David Biles was a pioneer of criminology in Australia.
Over many years he contributed to the development of policy in the field, particularly as it related to prison management and corrections.
Born in England in 1932, Biles moved to Australia with his family as a teenager.
He was educated in Melbourne and undertook teacher training with the Victorian Department of Education in 1951 and 1952.
Initially he worked in Victorian country primary schools and found time to play Australian football for Nhill in the Wimmera league.
He then spent 11 years as an education officer in four Victorian prisons.
After two years lecturing in educational psychology at teachers' colleges, in 1967 he was appointed a lecturer in criminology at the University of Melbourne and later became senior lecturer.
He married fellow teacher Julie Kelly in January 1955 and they had two daughters, Roselynne and Amanda.
Sadly, in 1988 the family suffered a grievous blow with the death of Amanda.
Together with university colleagues Allen Bartholomew and Deidre Grieg, Biles founded the Australian and New Zealand Society of Criminology.
He drafted a constitution for the new society that was endorsed at the inaugural meeting in Melbourne on October 24, 1967. He served as foundation honorary secretary and was president from 1980-83.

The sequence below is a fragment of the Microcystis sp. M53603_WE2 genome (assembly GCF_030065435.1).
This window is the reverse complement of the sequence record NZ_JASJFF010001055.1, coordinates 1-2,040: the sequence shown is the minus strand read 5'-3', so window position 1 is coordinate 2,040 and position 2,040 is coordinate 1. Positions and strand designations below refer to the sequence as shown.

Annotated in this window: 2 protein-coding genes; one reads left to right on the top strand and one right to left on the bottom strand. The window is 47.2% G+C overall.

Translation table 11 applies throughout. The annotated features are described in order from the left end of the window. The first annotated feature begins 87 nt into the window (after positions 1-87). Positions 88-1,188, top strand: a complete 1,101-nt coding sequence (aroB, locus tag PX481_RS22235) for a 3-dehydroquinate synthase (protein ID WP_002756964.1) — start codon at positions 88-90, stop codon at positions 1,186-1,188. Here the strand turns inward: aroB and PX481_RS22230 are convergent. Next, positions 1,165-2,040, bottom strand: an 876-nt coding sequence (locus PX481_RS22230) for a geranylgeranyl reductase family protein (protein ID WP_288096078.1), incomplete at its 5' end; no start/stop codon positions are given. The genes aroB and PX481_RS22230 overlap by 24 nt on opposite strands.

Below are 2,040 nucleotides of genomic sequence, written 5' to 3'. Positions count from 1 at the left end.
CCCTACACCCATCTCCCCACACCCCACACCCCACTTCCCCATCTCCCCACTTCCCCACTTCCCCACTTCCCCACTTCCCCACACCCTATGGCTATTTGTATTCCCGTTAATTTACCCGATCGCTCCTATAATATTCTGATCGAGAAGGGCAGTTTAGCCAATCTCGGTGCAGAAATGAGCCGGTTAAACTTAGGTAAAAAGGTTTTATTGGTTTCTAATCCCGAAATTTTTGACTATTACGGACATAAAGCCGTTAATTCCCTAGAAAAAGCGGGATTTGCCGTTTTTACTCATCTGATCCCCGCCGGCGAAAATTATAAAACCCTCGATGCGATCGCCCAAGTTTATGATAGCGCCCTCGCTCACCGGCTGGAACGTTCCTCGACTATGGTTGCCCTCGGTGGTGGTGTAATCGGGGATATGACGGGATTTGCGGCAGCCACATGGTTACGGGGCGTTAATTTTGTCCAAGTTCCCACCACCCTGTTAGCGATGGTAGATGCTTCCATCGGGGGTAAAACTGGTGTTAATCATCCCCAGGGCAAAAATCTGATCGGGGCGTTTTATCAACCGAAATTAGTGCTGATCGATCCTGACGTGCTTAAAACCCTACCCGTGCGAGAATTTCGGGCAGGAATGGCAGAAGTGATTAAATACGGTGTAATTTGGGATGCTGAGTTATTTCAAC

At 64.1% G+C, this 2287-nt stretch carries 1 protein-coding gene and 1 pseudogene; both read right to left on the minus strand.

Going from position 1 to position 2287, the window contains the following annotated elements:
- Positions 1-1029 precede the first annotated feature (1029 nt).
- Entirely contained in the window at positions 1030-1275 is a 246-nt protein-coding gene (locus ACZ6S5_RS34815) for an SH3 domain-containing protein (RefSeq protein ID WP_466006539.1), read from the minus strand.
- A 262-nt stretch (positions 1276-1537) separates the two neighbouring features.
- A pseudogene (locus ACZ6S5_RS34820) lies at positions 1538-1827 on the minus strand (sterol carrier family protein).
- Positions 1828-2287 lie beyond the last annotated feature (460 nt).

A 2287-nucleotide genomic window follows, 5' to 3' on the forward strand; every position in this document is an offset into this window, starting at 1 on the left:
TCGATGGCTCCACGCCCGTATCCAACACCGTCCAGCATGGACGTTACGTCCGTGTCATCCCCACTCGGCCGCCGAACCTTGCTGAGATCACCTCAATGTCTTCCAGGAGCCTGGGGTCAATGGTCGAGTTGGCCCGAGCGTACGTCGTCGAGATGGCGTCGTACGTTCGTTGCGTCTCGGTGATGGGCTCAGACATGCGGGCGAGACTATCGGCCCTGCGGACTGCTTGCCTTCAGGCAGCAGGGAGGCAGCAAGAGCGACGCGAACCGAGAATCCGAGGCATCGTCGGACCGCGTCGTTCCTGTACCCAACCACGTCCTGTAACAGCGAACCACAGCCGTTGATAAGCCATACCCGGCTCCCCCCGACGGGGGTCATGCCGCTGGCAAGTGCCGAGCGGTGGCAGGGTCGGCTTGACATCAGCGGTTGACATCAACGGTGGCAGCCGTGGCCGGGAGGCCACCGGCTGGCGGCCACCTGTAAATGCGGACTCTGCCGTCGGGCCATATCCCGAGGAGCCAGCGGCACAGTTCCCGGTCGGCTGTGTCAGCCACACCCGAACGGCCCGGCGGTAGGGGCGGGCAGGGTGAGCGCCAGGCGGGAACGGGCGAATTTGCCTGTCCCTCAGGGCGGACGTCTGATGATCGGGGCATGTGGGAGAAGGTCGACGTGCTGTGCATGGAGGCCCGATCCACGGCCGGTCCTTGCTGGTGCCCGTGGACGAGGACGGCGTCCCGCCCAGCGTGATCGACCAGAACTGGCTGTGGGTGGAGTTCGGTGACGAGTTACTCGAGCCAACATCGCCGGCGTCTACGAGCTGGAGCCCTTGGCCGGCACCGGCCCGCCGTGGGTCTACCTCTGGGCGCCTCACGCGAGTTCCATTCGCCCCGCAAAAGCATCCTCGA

He later received the society's award for distinguished criminologist.
In 1973 the Australian Institute of Criminology was established in Canberra and Biles was appointed assistant director of research and statistics, and later deputy director.
For more than 20 years his research leadership fundamentally influenced and shaped policy and practice in Australian criminology.
Biles also provided expert advice nationally and overseas..
He was a member of South Australia's Criminal Law and Penal Methods Reform Committee under the leadership of Dame Roma Mitchell.
In the United States in 1977 he was a visiting research professor at the State University of New York (Albany); a Fulbright senior scholar at the University of California in 1981 and a Regents lecturer at the same university in 1985.
In 1987 the Hawke Government established the Royal Commission into Aboriginal Deaths in Custody and for several years Biles was seconded to be head of research.
In this role he identified the need for radical changes in the treatment of offenders in custody.
Biles' life work was recognised with an Order of Australia Medal in 2003.
In 2004 he was awarded an honorary doctorate at Charles Sturt University.
Towards the end of his life, Biles reflected that his career might well have followed any of three different paths: in education, psychology or criminology.
In later years he contributed to public life with topical opinion pieces on criminology issues that were regularly published in newspapers, including The Canberra Times.
Biles died in Canberra on April 16, 2017.
His funeral was held on April 24 with eulogies presented by his daughter Roselynne Burge; granddaughter Kelly Burge and Professor Richard Harding, former director of the Australian Institute of Criminology.